A3: I came up with several different content strands based on industry research and ensured alignment to the PA Department of Education- Academic Standards for Career Education and Work to begin the framework of the career readiness curriculum.
I relied on the Abington instructional staff to share their insights on the content topics they thought would be most useful and land best with their students and they subsequently generated a list of topics to build the lessons around. They were also well-versed in what material fit well with the grant and academic audit requirements they needed to meet. This great collaboration led to a very relevant, user-friendly, age-appropriate curriculum for the teachers to deliver to each of the different grade levels: 6th, 7th and 8th.
The following graphic illustrates the content strand topic areas of Communication, Self-Empowerment, Professional Image and Career Pathways, with lessons on customer service, attitude, goal setting, teamwork, money management and more included under each category.
The curriculum was designed in 20-30-minute mini lessons that focused on building knowledge and awareness of employability skills to support workforce preparation and career pathways exploration. Completion of each workshop resulted in a badge, which integrated gamification as a method to increase students’ excitement and enthusiasm. Upon completing all three levels of curriculum, certificates for key content topics were administered.
Curriculum Design Snapshot
Total of 30 lessons over a 3-year sequence
Classroom-based with virtual/distance differentiation
Spiraled approach with 4 themes
Focus on interaction, discussions, and engagement
Aligned to PA Department of Education – Academic Standards for Career Education and Work
Q4: How important is contextualized learning in the curriculum you designed for Abington?
A4: Contextual learning is very important. It is a method of instruction that enables students to apply new knowledge and skills to real-life situations. I think as teachers begin to stretch their scope of instruction to enhance their lessons with a career readiness spin, it will set the stage for students to eventually enter the workforce, whether that is after high school or post-college.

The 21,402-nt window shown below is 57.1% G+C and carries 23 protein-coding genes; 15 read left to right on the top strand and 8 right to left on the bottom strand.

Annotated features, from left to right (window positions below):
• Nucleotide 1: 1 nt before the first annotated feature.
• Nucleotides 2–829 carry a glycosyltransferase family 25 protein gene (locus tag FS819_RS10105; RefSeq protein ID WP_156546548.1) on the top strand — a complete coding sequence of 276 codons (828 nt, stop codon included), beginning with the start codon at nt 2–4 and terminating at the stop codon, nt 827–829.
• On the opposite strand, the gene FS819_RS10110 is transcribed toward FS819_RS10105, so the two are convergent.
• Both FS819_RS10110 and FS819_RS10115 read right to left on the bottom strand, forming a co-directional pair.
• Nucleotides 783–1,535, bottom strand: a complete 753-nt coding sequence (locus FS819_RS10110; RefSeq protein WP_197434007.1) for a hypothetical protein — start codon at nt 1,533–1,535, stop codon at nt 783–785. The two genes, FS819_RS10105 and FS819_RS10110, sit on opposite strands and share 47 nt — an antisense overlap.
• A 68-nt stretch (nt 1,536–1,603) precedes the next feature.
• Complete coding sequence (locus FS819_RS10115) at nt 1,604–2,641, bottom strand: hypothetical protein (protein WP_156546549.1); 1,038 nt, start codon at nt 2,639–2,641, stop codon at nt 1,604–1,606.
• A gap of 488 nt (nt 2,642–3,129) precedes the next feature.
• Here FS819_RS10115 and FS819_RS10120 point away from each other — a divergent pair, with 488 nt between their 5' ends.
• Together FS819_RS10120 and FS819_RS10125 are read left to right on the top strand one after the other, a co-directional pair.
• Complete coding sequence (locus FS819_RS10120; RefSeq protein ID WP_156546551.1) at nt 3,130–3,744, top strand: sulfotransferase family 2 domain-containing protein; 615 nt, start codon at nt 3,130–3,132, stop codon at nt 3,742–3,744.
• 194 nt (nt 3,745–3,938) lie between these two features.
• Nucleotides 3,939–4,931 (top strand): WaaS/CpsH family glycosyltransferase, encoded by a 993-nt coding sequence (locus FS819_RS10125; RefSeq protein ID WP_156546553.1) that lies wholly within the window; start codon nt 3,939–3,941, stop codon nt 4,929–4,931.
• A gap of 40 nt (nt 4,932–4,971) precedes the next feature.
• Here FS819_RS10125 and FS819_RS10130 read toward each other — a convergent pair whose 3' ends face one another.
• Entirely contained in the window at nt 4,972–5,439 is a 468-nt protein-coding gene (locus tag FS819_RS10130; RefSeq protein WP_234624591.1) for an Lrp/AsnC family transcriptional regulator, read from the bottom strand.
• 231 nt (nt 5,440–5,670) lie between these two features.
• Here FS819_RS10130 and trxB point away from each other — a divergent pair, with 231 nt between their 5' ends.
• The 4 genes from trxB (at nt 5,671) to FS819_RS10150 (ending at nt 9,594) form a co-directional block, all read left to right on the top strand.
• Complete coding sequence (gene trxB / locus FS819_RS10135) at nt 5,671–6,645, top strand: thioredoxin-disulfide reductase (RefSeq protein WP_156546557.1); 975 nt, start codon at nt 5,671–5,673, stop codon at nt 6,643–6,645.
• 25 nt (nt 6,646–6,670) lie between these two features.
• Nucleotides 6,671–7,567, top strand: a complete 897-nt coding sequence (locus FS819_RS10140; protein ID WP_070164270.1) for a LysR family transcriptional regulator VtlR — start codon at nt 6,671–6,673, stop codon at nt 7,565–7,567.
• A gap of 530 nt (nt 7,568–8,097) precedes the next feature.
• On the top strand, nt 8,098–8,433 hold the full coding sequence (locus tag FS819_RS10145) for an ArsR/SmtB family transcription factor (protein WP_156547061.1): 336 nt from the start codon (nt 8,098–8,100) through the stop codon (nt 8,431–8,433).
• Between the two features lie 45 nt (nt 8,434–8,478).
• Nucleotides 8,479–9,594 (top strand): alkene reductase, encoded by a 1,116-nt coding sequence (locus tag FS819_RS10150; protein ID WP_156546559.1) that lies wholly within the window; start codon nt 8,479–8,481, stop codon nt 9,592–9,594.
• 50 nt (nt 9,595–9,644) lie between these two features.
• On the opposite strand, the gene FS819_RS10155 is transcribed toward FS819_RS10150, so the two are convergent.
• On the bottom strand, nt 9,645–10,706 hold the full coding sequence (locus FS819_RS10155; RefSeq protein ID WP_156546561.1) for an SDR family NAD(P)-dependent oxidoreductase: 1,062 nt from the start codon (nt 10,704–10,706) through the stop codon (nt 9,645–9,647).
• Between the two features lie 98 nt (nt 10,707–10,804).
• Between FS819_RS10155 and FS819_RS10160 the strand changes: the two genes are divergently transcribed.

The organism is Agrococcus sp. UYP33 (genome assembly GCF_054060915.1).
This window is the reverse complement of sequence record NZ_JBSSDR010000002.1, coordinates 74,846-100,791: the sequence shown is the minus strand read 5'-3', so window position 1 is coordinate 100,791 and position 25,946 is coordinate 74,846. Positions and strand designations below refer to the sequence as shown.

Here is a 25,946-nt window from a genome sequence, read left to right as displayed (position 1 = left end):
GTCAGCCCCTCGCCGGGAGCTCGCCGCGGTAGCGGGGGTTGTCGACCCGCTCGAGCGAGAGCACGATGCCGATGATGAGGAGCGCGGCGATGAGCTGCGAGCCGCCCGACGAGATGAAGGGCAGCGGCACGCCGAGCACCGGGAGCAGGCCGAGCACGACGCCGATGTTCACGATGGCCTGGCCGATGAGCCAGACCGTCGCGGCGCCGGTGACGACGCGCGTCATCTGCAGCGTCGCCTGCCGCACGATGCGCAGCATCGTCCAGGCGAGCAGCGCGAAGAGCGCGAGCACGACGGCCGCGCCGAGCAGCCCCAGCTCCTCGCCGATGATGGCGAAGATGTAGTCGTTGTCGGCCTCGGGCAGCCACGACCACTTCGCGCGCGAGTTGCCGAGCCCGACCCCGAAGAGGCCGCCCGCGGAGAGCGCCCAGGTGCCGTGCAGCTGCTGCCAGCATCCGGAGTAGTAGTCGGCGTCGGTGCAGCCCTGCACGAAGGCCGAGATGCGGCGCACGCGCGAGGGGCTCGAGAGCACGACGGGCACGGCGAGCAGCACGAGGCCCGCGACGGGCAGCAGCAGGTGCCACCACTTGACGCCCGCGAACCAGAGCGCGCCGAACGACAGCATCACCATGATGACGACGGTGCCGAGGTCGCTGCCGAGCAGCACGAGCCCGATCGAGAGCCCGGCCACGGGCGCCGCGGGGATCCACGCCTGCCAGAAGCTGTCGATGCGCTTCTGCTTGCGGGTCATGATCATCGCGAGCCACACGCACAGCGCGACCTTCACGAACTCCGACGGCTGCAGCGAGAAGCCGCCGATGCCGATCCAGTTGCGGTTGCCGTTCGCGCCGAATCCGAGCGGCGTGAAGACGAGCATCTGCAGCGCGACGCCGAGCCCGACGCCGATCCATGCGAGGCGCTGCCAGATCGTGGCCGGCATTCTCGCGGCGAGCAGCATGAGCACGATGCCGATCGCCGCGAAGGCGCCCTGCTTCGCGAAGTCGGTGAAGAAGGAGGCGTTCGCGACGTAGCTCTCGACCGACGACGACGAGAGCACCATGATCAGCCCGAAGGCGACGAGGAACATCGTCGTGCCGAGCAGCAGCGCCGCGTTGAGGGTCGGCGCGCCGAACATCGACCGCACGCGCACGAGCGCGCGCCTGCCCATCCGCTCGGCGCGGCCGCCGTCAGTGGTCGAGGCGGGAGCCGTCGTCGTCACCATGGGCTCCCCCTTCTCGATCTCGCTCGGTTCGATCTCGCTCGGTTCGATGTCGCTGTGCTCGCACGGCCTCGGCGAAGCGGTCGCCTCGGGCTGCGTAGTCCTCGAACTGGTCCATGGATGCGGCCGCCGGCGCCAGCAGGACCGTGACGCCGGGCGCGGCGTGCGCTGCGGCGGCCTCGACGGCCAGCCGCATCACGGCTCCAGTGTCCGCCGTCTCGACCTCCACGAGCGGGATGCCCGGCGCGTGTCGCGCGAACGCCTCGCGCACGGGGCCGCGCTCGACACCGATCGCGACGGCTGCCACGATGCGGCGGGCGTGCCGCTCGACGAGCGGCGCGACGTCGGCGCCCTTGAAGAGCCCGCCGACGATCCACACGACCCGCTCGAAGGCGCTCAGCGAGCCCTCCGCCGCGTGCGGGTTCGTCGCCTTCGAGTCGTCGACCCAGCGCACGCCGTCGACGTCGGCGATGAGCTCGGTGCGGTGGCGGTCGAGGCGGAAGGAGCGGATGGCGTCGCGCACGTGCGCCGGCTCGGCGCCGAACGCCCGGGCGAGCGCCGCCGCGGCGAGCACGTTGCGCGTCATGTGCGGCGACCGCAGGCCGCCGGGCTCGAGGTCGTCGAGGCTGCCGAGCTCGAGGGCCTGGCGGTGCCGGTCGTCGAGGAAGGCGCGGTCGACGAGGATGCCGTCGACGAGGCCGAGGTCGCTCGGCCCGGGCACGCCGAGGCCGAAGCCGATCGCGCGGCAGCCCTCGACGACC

Q5: Tell us about the Train-the-Trainer (T3) aspect of the project.
A5: Besides developing the curriculum, a key part of the project was preparing the teachers to deliver the lessons. Pre-Covid, we would meet in person to go over all the lesson plans, but these times called for a different approach. I saw this different approach as a valuable opportunity to create a sustainable resource for teachers that can be reviewed at any time. The end-result was a recorded webinar that was based on the overview of the project, why it was designed, what the content consisted of, where and how to find materials, how to locate resources, and curriculum delivery recommendations.
All the teachers who were involved self-selected their preferred content area to teach, and then as a group they met offline in workgroups to divvy up the work and talk specifics about the content and delivery process. I ended up meeting individually or in pairs with the teachers to train them on delivery best practices and answer questions about the curriculum. Shown below is a snapshot of the curriculum development process.
Q6: What did the teachers specifically appreciate most about EDSI’s curriculum work?